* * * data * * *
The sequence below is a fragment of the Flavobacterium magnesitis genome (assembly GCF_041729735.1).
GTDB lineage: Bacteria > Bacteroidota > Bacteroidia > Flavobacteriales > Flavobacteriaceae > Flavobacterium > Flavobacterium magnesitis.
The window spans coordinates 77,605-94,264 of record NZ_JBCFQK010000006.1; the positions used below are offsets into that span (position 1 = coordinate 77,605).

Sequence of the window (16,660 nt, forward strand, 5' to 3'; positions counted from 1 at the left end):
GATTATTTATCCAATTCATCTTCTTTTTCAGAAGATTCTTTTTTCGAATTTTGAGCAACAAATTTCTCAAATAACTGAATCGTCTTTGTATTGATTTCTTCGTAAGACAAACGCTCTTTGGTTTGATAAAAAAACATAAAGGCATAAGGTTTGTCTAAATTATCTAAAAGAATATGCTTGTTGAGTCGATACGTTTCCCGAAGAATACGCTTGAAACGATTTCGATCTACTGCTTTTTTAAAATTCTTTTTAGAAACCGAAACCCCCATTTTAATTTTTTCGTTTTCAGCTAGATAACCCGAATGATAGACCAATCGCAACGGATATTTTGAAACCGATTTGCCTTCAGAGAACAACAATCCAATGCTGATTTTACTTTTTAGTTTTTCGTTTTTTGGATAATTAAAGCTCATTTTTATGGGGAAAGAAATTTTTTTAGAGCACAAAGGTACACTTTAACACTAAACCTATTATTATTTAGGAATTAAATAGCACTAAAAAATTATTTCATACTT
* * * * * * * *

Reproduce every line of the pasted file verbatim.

The sequence below is a fragment of the Flavobacterium magnesitis genome (assembly GCF_041729735.1).
GTDB lineage: Bacteria > Bacteroidota > Bacteroidia > Flavobacteriales > Flavobacteriaceae > Flavobacterium > Flavobacterium magnesitis.
The window spans coordinates 77,605-94,264 of record NZ_JBCFQK010000006.1; the positions used below are offsets into that span (position 1 = coordinate 77,605).

Sequence of the window (16,660 nt, forward strand, 5' to 3'; positions counted from 1 at the left end):
GATTATTTATCCAATTCATCTTCTTTTTCAGAAGATTCTTTTTTCGAATTTTGAGCAACAAATTTCTCAAATAACTGAATCGTCTTTGTATTGATTTCTTCGTAAGACAAACGCTCTTTGGTTTGATAAAAAAACATAAAGGCATAAGGTTTGTCTAAATTATCTAAAAGAATATGCTTGTTGAGTCGATACGTTTCCCGAAGAATACGCTTGAAACGATTTCGATCTACTGCTTTTTTAAAATTCTTTTTAGAAACCGAAACCCCCATTTTAATTTTTTCGTTTTCAGCTAGATAACCCGAATGATAGACCAATCGCAACGGATATTTTGAAACCGATTTGCCTTCAGAGAACAACAATCCAATGCTGATTTTACTTTTTAGTTTTTCGTTTTTTGGATAATTAAAGCTCATTTTTATGGGGAAAGAAATTTTTTTAGAGCACAAAGGTACACTTTAACACTAAACCTATTATTATTTAGGAATTAAATAGCACTAAAAAATTATTTCATACTT